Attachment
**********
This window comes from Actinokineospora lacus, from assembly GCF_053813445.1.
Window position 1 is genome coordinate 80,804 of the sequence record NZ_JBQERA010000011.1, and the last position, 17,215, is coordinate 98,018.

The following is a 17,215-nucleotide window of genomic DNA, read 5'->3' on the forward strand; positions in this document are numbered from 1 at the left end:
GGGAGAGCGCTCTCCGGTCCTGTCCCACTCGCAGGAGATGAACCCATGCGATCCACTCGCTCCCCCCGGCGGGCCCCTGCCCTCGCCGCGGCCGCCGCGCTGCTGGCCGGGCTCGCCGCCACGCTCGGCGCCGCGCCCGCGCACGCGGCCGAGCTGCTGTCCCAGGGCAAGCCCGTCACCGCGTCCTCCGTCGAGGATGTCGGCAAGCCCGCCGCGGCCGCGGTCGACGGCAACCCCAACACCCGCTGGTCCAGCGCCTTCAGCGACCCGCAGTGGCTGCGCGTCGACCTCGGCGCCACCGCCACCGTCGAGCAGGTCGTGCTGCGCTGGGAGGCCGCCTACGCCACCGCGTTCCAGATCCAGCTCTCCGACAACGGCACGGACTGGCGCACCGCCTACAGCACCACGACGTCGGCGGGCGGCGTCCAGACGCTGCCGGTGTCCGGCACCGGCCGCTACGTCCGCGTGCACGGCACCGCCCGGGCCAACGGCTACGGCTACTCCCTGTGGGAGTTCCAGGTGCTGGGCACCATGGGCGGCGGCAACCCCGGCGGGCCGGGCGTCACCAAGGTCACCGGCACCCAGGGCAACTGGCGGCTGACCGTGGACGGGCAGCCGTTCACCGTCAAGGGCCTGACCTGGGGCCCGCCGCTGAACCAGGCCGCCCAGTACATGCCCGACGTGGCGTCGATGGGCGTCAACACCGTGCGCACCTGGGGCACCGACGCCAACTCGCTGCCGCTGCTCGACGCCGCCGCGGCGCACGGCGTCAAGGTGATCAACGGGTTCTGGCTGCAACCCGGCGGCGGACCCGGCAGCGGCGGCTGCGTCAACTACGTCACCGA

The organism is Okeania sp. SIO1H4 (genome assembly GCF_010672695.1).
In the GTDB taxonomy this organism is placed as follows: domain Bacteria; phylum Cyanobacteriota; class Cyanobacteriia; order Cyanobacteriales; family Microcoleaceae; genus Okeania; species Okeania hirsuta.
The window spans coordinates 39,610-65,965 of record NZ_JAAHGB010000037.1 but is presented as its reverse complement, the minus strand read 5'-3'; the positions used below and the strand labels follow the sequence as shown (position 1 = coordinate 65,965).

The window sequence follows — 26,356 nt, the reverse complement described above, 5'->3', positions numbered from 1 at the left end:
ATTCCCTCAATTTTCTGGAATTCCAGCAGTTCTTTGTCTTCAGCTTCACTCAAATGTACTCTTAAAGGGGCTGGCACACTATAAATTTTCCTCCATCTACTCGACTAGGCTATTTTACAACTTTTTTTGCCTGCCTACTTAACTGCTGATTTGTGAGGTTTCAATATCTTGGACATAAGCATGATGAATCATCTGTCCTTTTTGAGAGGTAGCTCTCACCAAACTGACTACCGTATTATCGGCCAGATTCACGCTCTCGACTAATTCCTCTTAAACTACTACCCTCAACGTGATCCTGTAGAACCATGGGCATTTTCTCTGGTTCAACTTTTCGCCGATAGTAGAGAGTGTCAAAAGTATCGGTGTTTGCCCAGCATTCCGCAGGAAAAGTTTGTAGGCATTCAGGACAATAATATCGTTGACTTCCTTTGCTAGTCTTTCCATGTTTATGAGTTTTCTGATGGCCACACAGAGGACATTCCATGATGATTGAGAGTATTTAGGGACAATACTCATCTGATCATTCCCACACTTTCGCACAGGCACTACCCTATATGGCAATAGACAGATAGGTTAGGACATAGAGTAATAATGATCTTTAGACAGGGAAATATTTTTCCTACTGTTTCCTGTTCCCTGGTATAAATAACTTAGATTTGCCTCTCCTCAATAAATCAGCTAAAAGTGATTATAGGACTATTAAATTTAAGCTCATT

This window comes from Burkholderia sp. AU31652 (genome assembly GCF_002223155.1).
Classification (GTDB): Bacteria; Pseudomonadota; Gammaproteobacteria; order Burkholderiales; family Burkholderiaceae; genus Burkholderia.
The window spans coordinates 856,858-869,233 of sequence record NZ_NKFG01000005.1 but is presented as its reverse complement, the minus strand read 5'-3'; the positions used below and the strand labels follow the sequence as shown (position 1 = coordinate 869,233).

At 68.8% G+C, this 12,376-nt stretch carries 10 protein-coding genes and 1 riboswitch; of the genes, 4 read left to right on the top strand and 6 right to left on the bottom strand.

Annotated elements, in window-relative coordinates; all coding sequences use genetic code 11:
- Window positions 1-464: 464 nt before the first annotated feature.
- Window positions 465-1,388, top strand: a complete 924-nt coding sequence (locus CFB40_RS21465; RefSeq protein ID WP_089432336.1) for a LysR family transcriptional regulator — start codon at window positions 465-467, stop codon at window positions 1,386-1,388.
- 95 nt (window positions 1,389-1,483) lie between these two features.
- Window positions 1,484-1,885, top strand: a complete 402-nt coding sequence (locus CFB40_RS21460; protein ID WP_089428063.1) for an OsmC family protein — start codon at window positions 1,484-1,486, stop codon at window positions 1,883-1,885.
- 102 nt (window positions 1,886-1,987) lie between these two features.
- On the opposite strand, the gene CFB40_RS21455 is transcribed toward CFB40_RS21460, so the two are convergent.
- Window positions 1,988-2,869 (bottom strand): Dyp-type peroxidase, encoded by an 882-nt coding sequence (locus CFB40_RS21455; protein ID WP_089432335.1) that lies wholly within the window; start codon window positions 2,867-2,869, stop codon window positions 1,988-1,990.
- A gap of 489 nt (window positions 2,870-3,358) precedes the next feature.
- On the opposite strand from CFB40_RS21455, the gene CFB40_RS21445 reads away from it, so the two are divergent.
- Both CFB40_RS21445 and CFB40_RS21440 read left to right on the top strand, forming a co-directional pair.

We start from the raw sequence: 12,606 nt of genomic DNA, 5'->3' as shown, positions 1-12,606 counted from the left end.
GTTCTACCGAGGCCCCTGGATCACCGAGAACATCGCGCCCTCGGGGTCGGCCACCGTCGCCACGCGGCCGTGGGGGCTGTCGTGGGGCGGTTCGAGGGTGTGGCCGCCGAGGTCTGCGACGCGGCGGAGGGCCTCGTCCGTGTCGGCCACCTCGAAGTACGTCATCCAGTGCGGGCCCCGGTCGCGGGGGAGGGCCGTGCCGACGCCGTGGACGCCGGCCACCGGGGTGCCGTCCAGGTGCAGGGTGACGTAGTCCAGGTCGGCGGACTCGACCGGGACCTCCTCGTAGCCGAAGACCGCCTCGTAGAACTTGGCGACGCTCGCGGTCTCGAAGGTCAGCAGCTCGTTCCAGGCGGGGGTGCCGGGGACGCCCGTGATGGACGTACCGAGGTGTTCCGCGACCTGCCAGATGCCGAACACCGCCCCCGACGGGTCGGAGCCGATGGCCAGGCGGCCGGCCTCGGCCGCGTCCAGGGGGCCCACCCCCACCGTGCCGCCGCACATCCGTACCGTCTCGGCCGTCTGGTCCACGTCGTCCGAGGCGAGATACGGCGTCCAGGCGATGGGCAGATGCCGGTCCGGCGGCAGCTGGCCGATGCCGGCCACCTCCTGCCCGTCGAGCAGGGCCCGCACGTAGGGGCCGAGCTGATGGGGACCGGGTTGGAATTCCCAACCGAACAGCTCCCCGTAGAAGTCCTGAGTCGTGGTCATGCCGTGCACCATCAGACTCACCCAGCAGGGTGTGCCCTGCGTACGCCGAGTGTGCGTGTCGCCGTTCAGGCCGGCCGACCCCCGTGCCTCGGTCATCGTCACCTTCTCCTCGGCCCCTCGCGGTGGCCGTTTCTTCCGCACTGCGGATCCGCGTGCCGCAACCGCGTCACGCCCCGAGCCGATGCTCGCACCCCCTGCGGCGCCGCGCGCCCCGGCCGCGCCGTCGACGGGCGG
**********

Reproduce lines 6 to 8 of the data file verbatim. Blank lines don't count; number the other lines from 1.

In the GTDB taxonomy this organism is placed as follows: domain Bacteria; phylum Cyanobacteriota; class Cyanobacteriia; order Cyanobacteriales; family Microcoleaceae; genus Okeania; species Okeania hirsuta.
The window spans coordinates 39,610-65,965 of record NZ_JAAHGB010000037.1 but is presented as its reverse complement, the minus strand read 5'-3'; the positions used below and the strand labels follow the sequence as shown (position 1 = coordinate 65,965).

The window sequence follows — 26,356 nt, the reverse complement described above, 5'->3', positions numbered from 1 at the left end: